Not content with just epic misogyny as his legacy, Henry VIII systematically dismantled houses of prayer and worship because he was strapped for cash and could steal Catholic goods and money. (How’s that for a gross oversimplification of a complex historic event?) This complex event is known as the Dissolution of the Monasteries and hit Glastonbury Abbey particularly hard in 1538. This is after their abbot was hanged, drawn and quartered for not disavowing his faith – not a good way to go.
It stands today as a ruin of its former glory, but still sort of glorious in its starkness against the blue sky. I love that nature has reclaimed it as well.
Glastonbury was a big deal before the Dissolution. It’s said that only Westminster Abbey was fancier at the time. Glastonbury also hosts a thorn said to have been planted by Joseph of Arimathea himself, which also gave rise to Holy Grail connections (read: MacGuffin of the Middle Ages). There is a supposed burial site at the Abbey for King Arthur and Guinevere, but that was faked by the monks as a publicity stunt – no one was really buying it when it was “discovered” in the 12th century either.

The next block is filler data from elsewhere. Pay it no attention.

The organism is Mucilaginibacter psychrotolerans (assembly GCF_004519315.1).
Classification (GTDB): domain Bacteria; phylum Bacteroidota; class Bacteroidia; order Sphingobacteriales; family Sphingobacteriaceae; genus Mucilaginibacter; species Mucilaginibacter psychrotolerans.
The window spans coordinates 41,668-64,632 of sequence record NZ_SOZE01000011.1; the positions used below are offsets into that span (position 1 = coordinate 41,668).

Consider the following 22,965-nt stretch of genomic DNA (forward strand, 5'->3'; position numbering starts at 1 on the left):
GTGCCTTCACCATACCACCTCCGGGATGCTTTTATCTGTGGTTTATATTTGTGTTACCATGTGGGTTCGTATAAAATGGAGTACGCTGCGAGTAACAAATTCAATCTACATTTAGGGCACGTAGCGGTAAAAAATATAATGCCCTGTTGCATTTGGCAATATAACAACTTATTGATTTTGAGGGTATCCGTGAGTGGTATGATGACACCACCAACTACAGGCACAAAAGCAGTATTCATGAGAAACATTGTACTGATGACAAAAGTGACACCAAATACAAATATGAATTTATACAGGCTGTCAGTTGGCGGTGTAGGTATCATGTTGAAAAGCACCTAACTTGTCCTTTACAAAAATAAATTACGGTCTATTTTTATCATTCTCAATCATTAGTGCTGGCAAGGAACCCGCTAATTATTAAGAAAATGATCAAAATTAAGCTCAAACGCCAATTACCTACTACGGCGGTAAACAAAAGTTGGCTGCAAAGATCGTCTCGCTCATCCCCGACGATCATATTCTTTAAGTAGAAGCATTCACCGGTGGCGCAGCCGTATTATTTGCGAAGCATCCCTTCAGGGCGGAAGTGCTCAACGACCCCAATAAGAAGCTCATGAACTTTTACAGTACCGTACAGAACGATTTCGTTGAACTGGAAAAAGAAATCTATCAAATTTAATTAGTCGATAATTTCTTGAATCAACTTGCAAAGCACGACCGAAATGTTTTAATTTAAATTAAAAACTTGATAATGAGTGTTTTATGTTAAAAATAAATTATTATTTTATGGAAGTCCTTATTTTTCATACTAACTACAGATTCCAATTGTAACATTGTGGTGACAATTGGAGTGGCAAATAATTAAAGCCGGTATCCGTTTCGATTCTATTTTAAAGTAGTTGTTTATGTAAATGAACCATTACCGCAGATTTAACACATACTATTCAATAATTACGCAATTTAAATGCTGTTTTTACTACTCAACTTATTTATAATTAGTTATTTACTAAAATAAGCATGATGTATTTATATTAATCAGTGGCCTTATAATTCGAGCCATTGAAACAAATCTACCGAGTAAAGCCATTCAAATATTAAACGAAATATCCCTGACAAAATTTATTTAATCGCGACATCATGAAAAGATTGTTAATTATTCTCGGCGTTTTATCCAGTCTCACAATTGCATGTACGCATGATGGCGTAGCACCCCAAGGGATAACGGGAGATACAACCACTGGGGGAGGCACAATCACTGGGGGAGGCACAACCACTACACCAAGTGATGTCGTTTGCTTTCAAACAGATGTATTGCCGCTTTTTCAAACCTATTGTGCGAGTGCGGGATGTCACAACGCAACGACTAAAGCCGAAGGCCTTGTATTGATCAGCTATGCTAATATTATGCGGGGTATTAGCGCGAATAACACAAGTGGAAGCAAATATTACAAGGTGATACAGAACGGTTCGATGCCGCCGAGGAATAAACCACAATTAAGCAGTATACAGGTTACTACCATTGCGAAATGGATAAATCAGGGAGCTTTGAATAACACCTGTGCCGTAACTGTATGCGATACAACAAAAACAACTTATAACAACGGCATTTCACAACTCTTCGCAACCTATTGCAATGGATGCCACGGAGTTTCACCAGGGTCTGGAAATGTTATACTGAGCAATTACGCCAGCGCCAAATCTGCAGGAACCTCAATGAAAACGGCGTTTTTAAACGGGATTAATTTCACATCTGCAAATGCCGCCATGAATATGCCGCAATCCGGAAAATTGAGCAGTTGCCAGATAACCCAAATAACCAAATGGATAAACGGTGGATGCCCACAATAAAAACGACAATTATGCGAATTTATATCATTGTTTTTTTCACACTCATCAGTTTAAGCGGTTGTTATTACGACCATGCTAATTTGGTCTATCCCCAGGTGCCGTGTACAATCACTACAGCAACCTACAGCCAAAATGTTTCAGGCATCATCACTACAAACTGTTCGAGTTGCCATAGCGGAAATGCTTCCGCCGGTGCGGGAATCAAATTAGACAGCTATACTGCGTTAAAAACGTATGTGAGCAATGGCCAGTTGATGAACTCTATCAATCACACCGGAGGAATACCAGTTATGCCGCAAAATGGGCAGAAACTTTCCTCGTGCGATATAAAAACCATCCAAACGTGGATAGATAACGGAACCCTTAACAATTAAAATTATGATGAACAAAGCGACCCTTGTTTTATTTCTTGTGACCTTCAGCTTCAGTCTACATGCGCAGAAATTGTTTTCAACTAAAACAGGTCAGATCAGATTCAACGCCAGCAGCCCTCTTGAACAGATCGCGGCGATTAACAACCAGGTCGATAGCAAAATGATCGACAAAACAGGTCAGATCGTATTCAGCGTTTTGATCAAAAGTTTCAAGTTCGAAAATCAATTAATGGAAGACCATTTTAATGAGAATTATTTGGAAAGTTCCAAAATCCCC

Glastonbury’s modern claim to fame is as the site for the largest outdoor music festival in the world. In 1970, the first year the festival was held, £1 got you entrance to the festival and a pint of milk. This year, tickets ran £210 for the five-day festival, and that did not include milk. Pretty sure that’s still cheaper than Disneyworld though.
Glastonbury is a pretty crunchy town. Both because of the music festival and its connections to King Arthur and Druidic practice, it draws a New Age element and a distinct essence of… patchouli. I saw at least four Wiccan shops on the High Street.
Title quote: MidwestMagellan herself, upon viewing the ruins at Glastonbury Abbey.